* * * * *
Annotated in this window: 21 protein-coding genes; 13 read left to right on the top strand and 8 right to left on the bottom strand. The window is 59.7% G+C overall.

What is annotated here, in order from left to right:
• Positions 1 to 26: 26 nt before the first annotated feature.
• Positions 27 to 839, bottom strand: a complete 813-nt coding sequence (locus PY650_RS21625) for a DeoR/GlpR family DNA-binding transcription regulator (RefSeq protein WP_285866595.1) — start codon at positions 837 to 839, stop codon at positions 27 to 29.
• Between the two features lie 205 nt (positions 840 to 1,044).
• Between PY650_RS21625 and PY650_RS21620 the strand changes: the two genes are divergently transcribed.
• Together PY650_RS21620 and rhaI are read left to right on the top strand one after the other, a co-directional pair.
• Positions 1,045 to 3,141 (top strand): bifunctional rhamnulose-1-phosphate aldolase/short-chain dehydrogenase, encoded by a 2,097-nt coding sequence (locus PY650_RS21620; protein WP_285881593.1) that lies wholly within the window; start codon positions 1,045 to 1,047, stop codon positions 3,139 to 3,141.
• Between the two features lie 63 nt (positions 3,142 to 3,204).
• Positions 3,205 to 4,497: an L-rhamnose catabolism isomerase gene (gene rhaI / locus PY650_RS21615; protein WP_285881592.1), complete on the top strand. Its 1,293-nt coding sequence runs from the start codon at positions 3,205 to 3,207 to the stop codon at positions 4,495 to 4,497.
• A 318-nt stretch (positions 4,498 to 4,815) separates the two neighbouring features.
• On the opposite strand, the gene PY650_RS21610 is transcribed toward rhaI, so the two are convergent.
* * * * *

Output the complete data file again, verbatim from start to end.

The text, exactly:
Annotated in this window: 21 protein-coding genes; 13 read left to right on the top strand and 8 right to left on the bottom strand. The window is 59.7% G+C overall.

What is annotated here, in order from left to right:
• Positions 1 to 26: 26 nt before the first annotated feature.
• Positions 27 to 839, bottom strand: a complete 813-nt coding sequence (locus PY650_RS21625) for a DeoR/GlpR family DNA-binding transcription regulator (RefSeq protein WP_285866595.1) — start codon at positions 837 to 839, stop codon at positions 27 to 29.
• Between the two features lie 205 nt (positions 840 to 1,044).
• Between PY650_RS21625 and PY650_RS21620 the strand changes: the two genes are divergently transcribed.
• Together PY650_RS21620 and rhaI are read left to right on the top strand one after the other, a co-directional pair.
• Positions 1,045 to 3,141 (top strand): bifunctional rhamnulose-1-phosphate aldolase/short-chain dehydrogenase, encoded by a 2,097-nt coding sequence (locus PY650_RS21620; protein WP_285881593.1) that lies wholly within the window; start codon positions 1,045 to 1,047, stop codon positions 3,139 to 3,141.
• Between the two features lie 63 nt (positions 3,142 to 3,204).
• Positions 3,205 to 4,497: an L-rhamnose catabolism isomerase gene (gene rhaI / locus PY650_RS21615; protein WP_285881592.1), complete on the top strand. Its 1,293-nt coding sequence runs from the start codon at positions 3,205 to 3,207 to the stop codon at positions 4,495 to 4,497.
• A 318-nt stretch (positions 4,498 to 4,815) separates the two neighbouring features.
• On the opposite strand, the gene PY650_RS21610 is transcribed toward rhaI, so the two are convergent.